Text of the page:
With IP rights, an idea can be turned into a business opportunity that generates value, creates employment and enhances the market by offering consumers more choice of innovative products and services. Patent rights also encourage publication of the latest research, which serves to further collective knowledge.
IP rights also serve a defensive purpose by allowing companies to protect their businesses and research and development activities, while creating a stronger negotiating power for licensing opportunities and counterclaims. They also allow companies to block competitive products, dissuade potential entrants and clear a technological path for future market share. IP rights serve both as a protective tool and generate value.
SMEs and intellectual property protection
While large businesses often create and maintain a large IP portfolio, many small- to medium-sized enterprises (SMEs) often wait too long into the development process before acquiring or paying attention to IP protection.
It is important for SMEs to leverage IP ownership and licensing at an early stage. This helps SMEs protect themselves from other companies using something identical or similar to their creations, brands or products. IP can also create new sources of revenue should businesses decide to license goods or services to third parties.
Without such protection, SMEs could end up spending a lot of time and resources defending against third parties or even rebranding, rather than focusing on business growth opportunities. Further, if the opportunity arises to sell the company or seek investment, not owning or having valid and enforceable protection of company IP can negatively affect a transaction; it can even prevent the transaction from moving ahead altogether.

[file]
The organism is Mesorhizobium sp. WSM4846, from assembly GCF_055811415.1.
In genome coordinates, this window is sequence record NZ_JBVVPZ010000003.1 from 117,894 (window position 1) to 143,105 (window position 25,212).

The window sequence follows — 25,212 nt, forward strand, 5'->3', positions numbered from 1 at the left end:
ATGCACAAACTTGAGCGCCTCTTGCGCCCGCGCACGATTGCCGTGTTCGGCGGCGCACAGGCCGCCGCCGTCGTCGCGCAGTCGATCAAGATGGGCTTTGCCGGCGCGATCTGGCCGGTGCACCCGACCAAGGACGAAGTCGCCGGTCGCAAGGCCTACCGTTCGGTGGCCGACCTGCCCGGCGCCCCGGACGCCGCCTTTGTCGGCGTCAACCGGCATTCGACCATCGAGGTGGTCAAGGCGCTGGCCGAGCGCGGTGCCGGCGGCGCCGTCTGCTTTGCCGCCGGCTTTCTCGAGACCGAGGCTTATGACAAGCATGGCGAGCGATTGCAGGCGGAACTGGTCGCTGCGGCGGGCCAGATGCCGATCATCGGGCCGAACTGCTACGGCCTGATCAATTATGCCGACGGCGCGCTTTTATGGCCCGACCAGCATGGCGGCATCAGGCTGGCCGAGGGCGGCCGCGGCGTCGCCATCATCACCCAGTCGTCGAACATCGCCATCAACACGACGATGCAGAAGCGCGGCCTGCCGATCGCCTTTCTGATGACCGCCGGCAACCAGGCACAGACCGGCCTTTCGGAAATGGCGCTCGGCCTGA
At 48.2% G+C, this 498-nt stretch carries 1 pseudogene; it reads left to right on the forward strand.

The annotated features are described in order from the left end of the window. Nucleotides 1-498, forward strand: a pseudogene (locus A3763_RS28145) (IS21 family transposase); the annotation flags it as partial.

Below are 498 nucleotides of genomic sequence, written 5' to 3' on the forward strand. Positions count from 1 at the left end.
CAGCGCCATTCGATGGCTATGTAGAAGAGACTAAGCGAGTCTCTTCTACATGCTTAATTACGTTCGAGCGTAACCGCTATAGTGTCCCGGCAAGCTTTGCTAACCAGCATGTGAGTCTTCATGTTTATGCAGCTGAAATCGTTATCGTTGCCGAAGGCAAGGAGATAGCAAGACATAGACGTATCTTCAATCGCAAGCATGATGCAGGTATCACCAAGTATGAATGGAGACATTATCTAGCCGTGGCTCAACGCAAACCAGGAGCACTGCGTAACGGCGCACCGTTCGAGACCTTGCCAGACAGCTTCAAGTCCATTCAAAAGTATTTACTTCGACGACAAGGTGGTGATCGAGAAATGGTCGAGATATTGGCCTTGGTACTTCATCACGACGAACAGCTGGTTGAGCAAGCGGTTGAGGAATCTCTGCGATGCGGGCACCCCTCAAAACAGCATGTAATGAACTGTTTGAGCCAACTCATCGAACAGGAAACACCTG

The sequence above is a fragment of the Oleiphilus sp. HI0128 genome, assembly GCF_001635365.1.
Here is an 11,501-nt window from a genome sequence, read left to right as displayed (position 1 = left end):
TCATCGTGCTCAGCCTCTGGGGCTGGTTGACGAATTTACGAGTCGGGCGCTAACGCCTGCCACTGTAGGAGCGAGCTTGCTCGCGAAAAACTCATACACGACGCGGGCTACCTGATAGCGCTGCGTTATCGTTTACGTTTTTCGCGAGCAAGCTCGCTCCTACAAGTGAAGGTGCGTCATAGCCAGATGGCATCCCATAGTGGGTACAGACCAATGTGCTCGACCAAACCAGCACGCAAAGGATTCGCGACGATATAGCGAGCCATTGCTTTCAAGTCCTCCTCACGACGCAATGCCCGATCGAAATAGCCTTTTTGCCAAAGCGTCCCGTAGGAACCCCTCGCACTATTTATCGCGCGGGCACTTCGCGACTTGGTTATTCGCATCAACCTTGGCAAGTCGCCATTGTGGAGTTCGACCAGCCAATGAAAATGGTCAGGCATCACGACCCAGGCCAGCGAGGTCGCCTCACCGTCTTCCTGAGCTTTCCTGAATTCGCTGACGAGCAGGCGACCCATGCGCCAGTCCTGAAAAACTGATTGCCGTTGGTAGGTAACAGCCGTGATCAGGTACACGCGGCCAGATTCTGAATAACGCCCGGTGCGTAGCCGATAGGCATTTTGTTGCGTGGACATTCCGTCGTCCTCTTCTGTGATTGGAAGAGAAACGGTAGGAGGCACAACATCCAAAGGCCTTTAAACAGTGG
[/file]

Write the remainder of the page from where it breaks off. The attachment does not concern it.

SMEs play a critical role in the economy. By acquiring IP rights they can build stronger, more competitive and resilient businesses. It is important for companies to identify, protect and leverage IP assets for business growth, for the business opportunities that can flow from IP licensing and to increase the range of options available to finance innovation. Without IP protection and enforcement, companies take on a greater business risk – in terms of IP infringement, for example – and may run the risk of not actually owning the IP assets they have created.
For additional information on IP rights and strategy, take a look at our recent content below.
If you have any questions, or would like to discuss how IP might apply to your specific business circumstances, please reach out to BLG’s Intellectual Property Group or any of the contacts listed below.